The nurse greets our daughter’s mom in the hospital bed. Then she looks at me, snuggling the baby, sitting in a chair. I am the only other person in the room, a rare moment in a day otherwise filled with family and visitors. The nurse isn’t sure who I am. I immediately felt a giant neon sign blink on above my head: Grandma. Grandma. Grandma.
Desperate, I blurt out: “I’m the other mother!” Our daughter’s mom, Lisa, gives me a half-smile. I can’t tell if she might be about to laugh, or if she is honestly just too tired to care. The nurse nods and smiles, taking this in stride, and focuses on the baby. She hooks up the equipment, tuning it, making notes, checking our daughter’s hearing. This takes twenty minutes, but it feels like ten years.
I want to say something to our daughter’s mom. I know she’s straight. I didn’t mean to imply otherwise. Finally, the nurse leaves, family comes in, and I mutter something and Lisa reassures me: it is fine. And I can see that it is. She isn’t offended, but rather proud of us, my wife and I.
But my words in that moment stick with me.
In many ways, it is true: I am the ‘other’ mother. But I’m also just Mom. And it’s also true there isn’t really a word, other than Mom, for what I am. In our household, I am Mutti: the German word for Mother. A concession to the semantics of sharing a title.
On some days, I want to be like the other non-bio Lesbian moms. But I’m not. I didn’t sing to our daughter in utereo or rub my wife’s belly.
On other days, I have to explain to straight adoptive moms how being a same-sex couple affects our family. Unlike other adoptive moms, I don’t struggle with “sharing motherhood” or knowing my child will call someone else “Mama” because that sharing is a given. I am so grateful not to be the only mom.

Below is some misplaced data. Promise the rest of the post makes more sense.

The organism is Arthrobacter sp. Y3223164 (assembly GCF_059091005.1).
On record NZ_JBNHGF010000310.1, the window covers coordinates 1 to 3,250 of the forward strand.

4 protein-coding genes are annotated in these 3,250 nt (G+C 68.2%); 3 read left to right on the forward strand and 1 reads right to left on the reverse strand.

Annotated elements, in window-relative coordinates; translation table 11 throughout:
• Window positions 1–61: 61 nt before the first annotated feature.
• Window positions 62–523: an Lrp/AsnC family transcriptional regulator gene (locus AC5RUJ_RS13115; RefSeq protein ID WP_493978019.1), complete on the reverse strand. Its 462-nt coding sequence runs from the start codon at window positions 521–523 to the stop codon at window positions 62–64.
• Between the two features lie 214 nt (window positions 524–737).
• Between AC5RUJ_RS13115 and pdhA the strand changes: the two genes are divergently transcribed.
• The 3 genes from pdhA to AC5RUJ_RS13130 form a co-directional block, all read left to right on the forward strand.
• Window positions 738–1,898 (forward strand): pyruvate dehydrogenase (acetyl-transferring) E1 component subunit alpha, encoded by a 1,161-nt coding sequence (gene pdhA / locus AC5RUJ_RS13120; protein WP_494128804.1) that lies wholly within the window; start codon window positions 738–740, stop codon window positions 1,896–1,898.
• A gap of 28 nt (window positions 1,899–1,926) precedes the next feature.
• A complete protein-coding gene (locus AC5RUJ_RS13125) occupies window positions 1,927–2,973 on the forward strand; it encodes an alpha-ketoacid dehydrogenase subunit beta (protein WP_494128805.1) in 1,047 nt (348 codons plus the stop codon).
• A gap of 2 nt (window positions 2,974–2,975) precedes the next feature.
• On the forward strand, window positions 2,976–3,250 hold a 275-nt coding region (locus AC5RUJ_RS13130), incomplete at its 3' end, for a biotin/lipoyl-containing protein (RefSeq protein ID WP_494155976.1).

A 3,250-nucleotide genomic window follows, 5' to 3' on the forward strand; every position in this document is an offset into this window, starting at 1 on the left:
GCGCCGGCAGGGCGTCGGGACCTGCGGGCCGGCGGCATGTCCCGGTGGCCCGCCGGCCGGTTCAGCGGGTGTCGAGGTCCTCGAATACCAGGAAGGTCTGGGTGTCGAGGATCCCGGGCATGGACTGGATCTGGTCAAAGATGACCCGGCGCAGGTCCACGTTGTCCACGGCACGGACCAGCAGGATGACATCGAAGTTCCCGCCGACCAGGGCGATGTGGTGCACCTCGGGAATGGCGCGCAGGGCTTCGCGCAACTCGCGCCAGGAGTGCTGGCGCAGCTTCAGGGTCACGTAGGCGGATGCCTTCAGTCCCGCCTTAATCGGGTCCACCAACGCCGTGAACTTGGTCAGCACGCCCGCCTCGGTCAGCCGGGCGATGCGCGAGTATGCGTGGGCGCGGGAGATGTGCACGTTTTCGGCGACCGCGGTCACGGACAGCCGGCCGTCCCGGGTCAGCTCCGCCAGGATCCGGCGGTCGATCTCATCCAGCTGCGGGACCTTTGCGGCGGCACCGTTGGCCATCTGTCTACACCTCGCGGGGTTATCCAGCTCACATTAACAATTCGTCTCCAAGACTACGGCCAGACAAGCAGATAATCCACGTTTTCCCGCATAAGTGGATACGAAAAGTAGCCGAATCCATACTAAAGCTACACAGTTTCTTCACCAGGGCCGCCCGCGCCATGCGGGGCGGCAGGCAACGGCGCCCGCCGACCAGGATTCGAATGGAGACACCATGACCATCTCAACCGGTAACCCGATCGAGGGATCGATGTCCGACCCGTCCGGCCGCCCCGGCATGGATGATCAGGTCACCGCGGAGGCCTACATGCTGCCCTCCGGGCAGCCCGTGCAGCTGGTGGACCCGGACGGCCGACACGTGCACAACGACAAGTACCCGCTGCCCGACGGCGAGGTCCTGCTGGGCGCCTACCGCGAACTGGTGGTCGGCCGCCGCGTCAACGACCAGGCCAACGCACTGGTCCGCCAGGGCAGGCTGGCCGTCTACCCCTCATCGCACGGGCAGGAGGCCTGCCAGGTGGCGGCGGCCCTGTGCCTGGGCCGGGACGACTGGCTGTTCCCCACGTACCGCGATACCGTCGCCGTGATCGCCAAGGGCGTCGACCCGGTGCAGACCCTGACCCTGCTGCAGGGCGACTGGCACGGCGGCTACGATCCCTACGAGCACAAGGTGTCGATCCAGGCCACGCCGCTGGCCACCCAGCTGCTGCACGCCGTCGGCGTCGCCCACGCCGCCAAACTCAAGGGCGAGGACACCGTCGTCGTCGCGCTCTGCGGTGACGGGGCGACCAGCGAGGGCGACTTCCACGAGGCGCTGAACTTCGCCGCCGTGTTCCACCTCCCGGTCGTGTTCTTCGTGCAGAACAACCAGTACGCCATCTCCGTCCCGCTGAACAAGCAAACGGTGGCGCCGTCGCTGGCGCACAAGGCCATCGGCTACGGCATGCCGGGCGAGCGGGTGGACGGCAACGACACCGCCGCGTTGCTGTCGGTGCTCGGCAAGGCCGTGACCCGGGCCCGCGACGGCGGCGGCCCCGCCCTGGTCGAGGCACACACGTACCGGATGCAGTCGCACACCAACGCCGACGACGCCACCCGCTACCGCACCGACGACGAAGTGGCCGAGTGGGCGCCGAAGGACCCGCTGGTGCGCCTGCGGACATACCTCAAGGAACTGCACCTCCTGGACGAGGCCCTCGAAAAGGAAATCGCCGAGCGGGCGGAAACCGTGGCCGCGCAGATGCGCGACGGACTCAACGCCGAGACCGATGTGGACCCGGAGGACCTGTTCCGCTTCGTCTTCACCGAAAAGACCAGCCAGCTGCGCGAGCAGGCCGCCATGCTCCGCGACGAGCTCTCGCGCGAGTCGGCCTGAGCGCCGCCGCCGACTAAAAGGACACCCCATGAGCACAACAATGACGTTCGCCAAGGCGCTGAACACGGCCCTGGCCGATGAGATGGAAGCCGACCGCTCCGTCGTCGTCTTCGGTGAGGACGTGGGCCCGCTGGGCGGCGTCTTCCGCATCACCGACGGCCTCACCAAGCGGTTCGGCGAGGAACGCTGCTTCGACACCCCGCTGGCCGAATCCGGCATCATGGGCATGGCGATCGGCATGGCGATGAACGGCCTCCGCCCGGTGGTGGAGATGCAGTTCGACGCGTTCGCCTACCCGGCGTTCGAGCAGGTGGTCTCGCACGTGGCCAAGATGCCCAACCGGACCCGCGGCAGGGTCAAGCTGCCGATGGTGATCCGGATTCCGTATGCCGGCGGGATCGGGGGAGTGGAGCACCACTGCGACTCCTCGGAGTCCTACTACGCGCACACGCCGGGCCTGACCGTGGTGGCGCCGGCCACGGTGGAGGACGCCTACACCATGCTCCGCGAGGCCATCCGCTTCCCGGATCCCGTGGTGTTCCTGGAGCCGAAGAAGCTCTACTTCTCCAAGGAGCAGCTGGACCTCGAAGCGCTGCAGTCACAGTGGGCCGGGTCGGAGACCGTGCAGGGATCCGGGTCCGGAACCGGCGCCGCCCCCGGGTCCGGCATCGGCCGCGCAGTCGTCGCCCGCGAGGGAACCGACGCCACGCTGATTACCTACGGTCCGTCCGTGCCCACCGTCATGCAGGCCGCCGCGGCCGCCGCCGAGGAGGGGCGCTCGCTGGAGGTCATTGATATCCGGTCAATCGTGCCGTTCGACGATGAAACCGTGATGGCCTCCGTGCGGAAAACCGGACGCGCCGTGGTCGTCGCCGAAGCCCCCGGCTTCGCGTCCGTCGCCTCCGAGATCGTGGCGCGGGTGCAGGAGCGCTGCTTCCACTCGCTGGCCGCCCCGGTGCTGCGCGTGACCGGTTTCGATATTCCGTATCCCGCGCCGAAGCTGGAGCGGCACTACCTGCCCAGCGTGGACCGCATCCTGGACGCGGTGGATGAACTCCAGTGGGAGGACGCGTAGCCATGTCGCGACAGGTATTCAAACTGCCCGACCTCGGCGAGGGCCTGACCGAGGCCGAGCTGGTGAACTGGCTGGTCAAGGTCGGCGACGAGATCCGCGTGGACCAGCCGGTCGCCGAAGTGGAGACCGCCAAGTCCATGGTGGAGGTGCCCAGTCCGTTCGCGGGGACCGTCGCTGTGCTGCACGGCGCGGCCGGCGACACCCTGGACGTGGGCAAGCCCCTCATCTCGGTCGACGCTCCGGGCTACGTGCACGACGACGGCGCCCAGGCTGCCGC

Because Choosing to Create a Family is Just Something We Do
In open adoption circles, there is sometimes angst about the idea of a child having two families: the one that made them and the one raising them. The idea of choosing to create a family can seem revolutionary or earth-shaking to some people. Sometimes I feel a bit frustrated and want to shout: Haven’t you ever heard of Love Makes a Family? [I’m actually most familiar with the Oregon organization.]
Then I realize: no, no they probably haven’t. Chosen family is a big duh for me because we have a terrific tradition, in my LGBT community, of creating new families to nourish us. We create new families, in part, because of rejection or estrangement from our families of origin.
But Family of Origin is Scary
That estrangement is why, I think, I’ve encountered resistance to openness from my gay friends. Biological family can be threatening, but not in the way that straight adoptive parents experience it. It isn’t a threat to share. (We love to share, we gay people. There’s room for everybody.) Birth family can be a threat because we’ve been so wounded, as LGBT folk, by the families that made us.
Case in point (you knew this was coming): At our daughter’s blessing circle/baptism(ish)/baby shower, my mother told Lisa privately: “you know, we don’t approve of our daughter’s lifestyle.” Which is, of course, exactly, what you want your parents to tell the mother of your child, especially when you are brand new to an open adoption relationship and still trying hard to make a good impression.
And Allies Are Unexpected
This resistance, though, is why I come back to that moment in the hospital, when I mislabeled my daughter’s mom. I like to tell that story to gay friends because they hold their breath waiting for Lisa’s reaction. And when I tell them about the way that it was no big deal, they relax. They realize Lisa is on our side, that she is an ally, that she can be trusted, and family of origin can be all right.
Navigating all this stuff is tricky, and writing about it now reminds me again that I don’t have a good word for what I am, for the view from here, at this intersection of Lesbian and Open Adoption and Motherhood. So I’m just Mutti, just Mom, and that is fine with me. One of the many gifts of my radical Lesbian heritage is that we invent the words we need. I know we’ll come up with something. Just give us time.